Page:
She kept all her love to herself alone, all alone,
But let her concealment, like a pearl in the clam,
Feed on her rosy cheek: she pined in thought,
And with a blue and even bluer melancholy,
She stood there like Dido by the River of Lethe,
Smiling gently at the last shadow of memory.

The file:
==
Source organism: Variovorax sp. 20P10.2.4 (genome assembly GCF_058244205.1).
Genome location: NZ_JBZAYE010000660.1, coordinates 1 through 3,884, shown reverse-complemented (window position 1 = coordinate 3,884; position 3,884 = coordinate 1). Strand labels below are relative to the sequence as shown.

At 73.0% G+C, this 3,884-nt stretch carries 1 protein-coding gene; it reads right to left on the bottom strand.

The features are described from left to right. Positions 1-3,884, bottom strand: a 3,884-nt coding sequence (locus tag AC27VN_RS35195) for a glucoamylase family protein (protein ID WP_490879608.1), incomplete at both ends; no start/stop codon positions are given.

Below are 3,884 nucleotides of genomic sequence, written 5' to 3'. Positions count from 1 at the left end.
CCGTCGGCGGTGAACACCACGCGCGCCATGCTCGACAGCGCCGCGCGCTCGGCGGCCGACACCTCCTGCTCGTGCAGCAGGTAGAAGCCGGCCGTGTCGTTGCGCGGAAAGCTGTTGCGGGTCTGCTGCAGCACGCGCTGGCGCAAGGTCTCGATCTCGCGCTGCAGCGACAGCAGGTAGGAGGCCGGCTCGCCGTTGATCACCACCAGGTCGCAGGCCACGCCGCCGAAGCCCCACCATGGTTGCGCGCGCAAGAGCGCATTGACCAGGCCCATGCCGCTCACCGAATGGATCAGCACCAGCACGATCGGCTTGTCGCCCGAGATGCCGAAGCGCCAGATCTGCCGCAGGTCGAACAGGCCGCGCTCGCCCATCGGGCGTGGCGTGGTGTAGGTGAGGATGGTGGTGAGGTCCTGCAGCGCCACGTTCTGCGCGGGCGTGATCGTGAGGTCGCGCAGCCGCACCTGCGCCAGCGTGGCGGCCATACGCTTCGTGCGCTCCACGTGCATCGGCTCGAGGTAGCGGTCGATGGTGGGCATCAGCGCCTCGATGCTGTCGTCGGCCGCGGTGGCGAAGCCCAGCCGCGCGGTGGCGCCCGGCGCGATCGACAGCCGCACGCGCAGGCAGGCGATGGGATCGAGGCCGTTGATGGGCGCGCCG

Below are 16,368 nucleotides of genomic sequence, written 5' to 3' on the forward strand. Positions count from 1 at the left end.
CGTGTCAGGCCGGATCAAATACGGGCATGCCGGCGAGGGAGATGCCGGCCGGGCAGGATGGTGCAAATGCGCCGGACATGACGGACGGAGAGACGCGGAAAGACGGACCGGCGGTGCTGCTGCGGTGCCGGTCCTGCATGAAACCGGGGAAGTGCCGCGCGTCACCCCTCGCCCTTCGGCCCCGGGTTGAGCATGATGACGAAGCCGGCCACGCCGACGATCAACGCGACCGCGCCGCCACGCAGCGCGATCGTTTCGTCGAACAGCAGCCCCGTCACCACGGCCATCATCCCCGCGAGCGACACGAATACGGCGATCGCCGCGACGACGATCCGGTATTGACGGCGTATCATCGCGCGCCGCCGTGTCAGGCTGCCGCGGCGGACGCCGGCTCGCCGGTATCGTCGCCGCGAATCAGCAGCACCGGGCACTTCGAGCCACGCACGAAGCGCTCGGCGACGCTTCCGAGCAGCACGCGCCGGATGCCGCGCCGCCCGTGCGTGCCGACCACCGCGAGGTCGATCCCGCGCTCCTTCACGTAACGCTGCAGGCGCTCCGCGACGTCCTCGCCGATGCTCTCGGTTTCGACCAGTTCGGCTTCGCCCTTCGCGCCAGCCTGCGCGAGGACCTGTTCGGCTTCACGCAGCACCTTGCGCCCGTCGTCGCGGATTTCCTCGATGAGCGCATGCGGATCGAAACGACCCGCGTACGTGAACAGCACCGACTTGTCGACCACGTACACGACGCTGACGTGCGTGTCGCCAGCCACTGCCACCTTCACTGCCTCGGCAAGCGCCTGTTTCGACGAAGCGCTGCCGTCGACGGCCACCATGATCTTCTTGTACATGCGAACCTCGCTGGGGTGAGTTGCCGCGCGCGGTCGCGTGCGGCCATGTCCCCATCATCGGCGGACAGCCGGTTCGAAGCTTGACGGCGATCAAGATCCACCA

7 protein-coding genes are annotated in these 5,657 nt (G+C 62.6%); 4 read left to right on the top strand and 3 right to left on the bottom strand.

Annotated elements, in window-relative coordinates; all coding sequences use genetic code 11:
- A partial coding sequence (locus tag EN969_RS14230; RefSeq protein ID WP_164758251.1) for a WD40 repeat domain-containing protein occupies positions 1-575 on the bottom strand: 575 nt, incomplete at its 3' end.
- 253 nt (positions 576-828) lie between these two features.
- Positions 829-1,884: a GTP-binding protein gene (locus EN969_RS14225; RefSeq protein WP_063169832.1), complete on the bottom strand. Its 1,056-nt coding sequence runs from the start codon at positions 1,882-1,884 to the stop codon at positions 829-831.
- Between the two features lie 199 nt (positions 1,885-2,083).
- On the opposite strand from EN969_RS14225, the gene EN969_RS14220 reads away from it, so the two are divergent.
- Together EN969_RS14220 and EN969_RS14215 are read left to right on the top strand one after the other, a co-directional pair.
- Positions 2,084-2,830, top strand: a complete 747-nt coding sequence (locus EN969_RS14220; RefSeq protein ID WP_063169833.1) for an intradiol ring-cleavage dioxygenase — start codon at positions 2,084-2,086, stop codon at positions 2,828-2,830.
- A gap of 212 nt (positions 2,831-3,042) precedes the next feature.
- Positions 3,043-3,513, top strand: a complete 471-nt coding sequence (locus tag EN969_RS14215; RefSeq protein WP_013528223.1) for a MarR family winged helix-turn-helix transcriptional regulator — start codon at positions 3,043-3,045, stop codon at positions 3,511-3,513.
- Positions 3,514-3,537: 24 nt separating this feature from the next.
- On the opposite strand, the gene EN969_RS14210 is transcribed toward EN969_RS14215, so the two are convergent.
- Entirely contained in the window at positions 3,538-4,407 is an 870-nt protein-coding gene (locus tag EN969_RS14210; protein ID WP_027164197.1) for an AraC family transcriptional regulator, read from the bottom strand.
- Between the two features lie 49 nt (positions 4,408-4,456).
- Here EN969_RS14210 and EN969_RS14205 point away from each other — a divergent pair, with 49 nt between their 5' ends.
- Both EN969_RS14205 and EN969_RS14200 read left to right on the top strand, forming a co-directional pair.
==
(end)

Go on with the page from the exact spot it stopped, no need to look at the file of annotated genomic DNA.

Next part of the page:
P.S.: A new life can mean anything, which spawns multiple kinds of rebirth in any kind: Born-again Christians believe that their newly professed baptismal promise will gain them new strength in life through conversion to God. Reformed characters want to right the ship derelict in the maelstrom of life. In this regard, I think lonely hearts hardened by the absence of love should deserve a new life filled with the pleasure of love in the same way the heartbroken Psyche descended upon the Hades and found her lost love, Eros. It’s about the soul redeeming through love. This is my kind of New Life, the Supreme One of Life, which sets a confined soul, such as the narrator of my poem, free from unjust and cruel incarceration in an existential drudgery.